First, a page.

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Can You Buy Ozempic in Mexico?

The short answer: yes, but is that really the best choice?

While it is possible to find Ozempic in Mexican pharmacies, it’s important to note that this approach carries certain risks and uncertainties which we’ll discuss further below. As an alternative, we would highly recommend you consider purchasing Ozempic from Canada from reputable pharmacies such as where there’s far less risk and uncertainty involved. You can find more information by clicking the button above.

If you’ve been prescribed Ozempic (whose active ingredient is semaglutide) to treat or manage your Type 2 Diabetes, you know that the medication comes with a hefty price tag. Ozempic, an injectable medication that helps lower blood sugar levels, maintain blood sugar control and decreases the risks of major cardiovascular events in patients with Type 2 Diabetes, has an average cost of more than $1,000 per individual pen in the U.S.

Ozempic is injected once per week, and each pen typically contains four doses. Roughly speaking, this means that a patient who is prescribed Ozempic will need to purchase an Ozempic pen at least once a month, which comes to a total cost of more than $12,000 per year.

Even with insurance coverage and/or other subsidies applied, this figure poses a significant financial burden that may put a strain on individuals and families. In many cases, it represents an impossible challenge.

Millions of Americans source prescription medications from outside the U.S. every year to take advantage of cheaper pharmaceutical prices. Online pharmacies offer shipping services from around the globe, but many Americans also opt to visit Canada or Mexico in person to bring prescription medications back across the border themselves.

If you’re considering sourcing Ozempic from outside of the U.S., you may be looking into the viability of using Mexican pharmacies. While many Americans do import prescription drugs from Mexico, there are definitely some things you should be aware of. In this article, we’ll provide an overview of the rules and regulations surrounding the importation of foreign drugs into the U.S. in general. We’ll also shed light on some realities that are more specific to Mexico in particular.

The Rules Surrounding Buying Drugs in Mexico

Before you hop in your car and cross the Mexican border in search of a pharmacy (or add Ozempic to your online shopping cart on a Mexican website), make sure that you’ve taken time to understand the risks as well as the potential benefits. It is possible to import Ozempic from Mexico at a lower cost than you would pay at home, but is it worth it?

Only you can answer that question, and only after thorough research. So, let’s start with the basics:

Is Buying Drugs From Mexico Legal?

The answer is:

It depends.

In many cases, importing prescription medications from Mexico to the U.S. is illegal. For example, you cannot legally import drugs for resale nor can you import drugs that fail to meet FDA safety and effectiveness standards (this includes unapproved new drugs). Here is a complete list of items that are prohibited and restricted by the FDA.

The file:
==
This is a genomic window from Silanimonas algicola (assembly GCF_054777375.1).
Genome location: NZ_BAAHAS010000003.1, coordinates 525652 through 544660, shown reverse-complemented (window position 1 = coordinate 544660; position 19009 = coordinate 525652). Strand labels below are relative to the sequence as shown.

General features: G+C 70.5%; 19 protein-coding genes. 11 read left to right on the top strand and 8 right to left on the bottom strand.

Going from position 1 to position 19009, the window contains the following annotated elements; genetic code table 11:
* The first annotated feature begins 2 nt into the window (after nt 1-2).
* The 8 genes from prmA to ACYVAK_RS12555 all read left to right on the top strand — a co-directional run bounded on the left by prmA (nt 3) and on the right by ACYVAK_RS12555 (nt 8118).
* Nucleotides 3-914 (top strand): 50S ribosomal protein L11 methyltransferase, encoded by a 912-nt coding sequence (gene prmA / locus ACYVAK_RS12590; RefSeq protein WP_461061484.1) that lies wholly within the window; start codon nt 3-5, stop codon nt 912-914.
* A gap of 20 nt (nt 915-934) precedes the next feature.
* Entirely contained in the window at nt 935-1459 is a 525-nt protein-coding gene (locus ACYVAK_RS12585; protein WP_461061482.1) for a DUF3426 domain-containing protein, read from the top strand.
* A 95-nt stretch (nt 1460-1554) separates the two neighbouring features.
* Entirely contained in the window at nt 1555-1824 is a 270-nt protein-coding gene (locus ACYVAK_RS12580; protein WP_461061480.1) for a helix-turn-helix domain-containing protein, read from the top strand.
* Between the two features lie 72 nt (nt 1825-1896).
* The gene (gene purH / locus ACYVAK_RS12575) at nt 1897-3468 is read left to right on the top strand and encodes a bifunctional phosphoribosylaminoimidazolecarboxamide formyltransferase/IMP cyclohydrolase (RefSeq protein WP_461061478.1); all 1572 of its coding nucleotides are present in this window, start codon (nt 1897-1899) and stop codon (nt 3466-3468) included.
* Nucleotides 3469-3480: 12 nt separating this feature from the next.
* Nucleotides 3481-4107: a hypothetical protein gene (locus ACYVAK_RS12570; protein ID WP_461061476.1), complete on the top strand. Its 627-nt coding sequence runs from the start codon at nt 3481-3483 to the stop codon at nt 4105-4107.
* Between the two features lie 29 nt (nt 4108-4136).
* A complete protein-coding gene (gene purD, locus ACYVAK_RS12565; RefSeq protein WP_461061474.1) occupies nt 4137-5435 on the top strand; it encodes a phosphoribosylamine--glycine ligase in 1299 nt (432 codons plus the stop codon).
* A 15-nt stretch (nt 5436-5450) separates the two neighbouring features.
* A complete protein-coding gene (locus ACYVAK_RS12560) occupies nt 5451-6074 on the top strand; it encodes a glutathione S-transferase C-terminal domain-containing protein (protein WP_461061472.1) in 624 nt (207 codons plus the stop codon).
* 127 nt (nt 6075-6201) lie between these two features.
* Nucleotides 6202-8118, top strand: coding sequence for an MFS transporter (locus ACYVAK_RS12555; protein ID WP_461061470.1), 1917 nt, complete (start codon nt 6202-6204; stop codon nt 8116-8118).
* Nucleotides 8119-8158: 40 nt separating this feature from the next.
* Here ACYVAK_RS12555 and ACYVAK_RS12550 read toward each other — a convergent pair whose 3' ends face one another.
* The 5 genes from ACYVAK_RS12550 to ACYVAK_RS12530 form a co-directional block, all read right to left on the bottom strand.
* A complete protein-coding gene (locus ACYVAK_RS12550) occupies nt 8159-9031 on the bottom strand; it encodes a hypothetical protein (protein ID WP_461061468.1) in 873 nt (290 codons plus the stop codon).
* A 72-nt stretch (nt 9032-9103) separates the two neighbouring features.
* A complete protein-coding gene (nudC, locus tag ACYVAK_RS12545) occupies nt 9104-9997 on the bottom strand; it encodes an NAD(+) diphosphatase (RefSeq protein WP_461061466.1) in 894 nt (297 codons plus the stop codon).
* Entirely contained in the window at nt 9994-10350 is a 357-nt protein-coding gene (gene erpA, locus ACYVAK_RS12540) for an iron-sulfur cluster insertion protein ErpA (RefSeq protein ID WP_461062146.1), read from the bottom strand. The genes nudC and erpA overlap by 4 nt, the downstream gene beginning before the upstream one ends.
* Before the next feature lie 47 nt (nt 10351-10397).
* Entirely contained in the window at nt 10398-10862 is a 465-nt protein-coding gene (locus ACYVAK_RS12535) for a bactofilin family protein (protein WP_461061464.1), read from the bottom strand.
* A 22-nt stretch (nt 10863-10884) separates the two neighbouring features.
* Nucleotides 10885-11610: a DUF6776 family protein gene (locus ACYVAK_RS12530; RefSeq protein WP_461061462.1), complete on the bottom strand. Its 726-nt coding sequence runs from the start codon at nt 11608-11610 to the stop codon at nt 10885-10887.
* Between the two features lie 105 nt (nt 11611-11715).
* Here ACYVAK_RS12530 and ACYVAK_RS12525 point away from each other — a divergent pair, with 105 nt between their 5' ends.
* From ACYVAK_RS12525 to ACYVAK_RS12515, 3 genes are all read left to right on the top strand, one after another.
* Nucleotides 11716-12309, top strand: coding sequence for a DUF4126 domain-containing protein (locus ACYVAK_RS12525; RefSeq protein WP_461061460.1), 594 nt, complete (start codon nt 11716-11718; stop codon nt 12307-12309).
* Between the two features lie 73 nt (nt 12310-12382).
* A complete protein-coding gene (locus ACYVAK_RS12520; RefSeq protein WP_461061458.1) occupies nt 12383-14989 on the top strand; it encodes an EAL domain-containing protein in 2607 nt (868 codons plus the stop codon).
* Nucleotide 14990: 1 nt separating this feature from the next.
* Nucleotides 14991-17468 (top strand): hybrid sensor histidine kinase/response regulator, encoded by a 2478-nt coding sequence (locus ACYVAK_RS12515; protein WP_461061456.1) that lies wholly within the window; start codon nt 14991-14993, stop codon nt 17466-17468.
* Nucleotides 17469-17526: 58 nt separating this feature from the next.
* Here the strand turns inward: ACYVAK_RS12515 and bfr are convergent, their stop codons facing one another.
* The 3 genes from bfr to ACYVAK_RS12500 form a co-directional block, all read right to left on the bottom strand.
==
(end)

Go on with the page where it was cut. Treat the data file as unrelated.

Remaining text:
Also, technically, you’re not allowed to import prescription medications that are readily available in the U.S. (more on this below).

When is it legal to import prescription medications into the U.S.? According to the FDA, you can bring medication from a Mexican pharmacy to the U.S. if you have a serious medical condition, there are no effective treatments available in the United States, and the drug doesn’t pose any unreasonable risks.

Because Ozempic is readily available in the U.S., it’s not technically legal to buy outside of the country and bring it home with you. That being said, millions of Americans bypass the rules every year. Doctors and patients who are familiar with the realities of crossing into the U.S. with prescription drugs consistently report that it is a doable and generally accepted practice, as long as you follow certain regulations and are properly prepared.

What are the recommendations for reducing your odds of being stopped at the border?

  • Provide a prescription for the medication written by a U.S. doctor.
  • Provide the name and address of the U.S.-licensed doctor who is responsible for your treatment. (If possible, have your doctor write a note attesting to the fact that you have a serious medical condition and that the medication in question is prescribed for the treatment of that condition.)
  • Provide a statement in writing that the purpose of the medication is for personal use only.
  • The product must be deemed not to represent an unreasonable risk. (Over-the-counter products usually don’t pose a problem, but keep in mind that, when entering the U.S., medications are evaluated according to their designation in the U.S., not in Mexico. Just because you bought a drug over-the-counter in Mexico does not mean it isn’t considered a prescription drug in the U.S.)
  • If you’re continuing treatment that began in a foreign country, be prepared to offer evidence to support this.